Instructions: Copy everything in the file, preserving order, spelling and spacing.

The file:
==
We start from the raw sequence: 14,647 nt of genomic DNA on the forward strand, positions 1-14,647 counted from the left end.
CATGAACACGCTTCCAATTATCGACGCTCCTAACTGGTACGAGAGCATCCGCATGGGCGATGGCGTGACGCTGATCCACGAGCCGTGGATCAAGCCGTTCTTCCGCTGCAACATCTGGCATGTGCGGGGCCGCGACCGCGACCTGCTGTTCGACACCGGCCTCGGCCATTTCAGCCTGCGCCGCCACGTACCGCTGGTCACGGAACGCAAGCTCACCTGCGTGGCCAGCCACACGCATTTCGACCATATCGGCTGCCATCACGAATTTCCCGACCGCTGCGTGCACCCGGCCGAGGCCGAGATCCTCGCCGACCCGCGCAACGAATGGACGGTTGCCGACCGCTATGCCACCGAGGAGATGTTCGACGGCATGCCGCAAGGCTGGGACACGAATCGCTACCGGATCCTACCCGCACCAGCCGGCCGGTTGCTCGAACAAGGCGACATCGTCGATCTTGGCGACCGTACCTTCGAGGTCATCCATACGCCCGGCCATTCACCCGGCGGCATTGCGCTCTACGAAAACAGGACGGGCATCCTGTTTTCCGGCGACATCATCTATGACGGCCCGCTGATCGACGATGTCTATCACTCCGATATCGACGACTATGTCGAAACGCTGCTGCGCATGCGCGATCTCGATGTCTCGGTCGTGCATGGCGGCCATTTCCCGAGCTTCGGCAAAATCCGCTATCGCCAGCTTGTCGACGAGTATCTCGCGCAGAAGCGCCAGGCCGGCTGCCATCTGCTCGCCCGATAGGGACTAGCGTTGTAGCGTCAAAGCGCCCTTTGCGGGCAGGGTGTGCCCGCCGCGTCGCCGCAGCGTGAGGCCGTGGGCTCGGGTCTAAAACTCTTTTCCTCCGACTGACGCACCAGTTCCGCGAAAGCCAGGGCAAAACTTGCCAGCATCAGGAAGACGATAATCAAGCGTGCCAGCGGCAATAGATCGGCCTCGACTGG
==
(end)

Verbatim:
We start from the raw sequence: 14,647 nt of genomic DNA on the forward strand, positions 1-14,647 counted from the left end.
CATGAACACGCTTCCAATTATCGACGCTCCTAACTGGTACGAGAGCATCCGCATGGGCGATGGCGTGACGCTGATCCACGAGCCGTGGATCAAGCCGTTCTTCCGCTGCAACATCTGGCATGTGCGGGGCCGCGACCGCGACCTGCTGTTCGACACCGGCCTCGGCCATTTCAGCCTGCGCCGCCACGTACCGCTGGTCACGGAACGCAAGCTCACCTGCGTGGCCAGCCACACGCATTTCGACCATATCGGCTGCCATCACGAATTTCCCGACCGCTGCGTGCACCCGGCCGAGGCCGAGATCCTCGCCGACCCGCGCAACGAATGGACGGTTGCCGACCGCTATGCCACCGAGGAGATGTTCGACGGCATGCCGCAAGGCTGGGACACGAATCGCTACCGGATCCTACCCGCACCAGCCGGCCGGTTGCTCGAACAAGGCGACATCGTCGATCTTGGCGACCGTACCTTCGAGGTCATCCATACGCCCGGCCATTCACCCGGCGGCATTGCGCTCTACGAAAACAGGACGGGCATCCTGTTTTCCGGCGACATCATCTATGACGGCCCGCTGATCGACGATGTCTATCACTCCGATATCGACGACTATGTCGAAACGCTGCTGCGCATGCGCGATCTCGATGTCTCGGTCGTGCATGGCGGCCATTTCCCGAGCTTCGGCAAAATCCGCTATCGCCAGCTTGTCGACGAGTATCTCGCGCAGAAGCGCCAGGCCGGCTGCCATCTGCTCGCCCGATAGGGACTAGCGTTGTAGCGTCAAAGCGCCCTTTGCGGGCAGGGTGTGCCCGCCGCGTCGCCGCAGCGTGAGGCCGTGGGCTCGGGTCTAAAACTCTTTTCCTCCGACTGACGCACCAGTTCCGCGAAAGCCAGGGCAAAACTTGCCAGCATCAGGAAGACGATAATCAAGCGTGCCAGCGGCAATAGATCGGCCTCGACTGG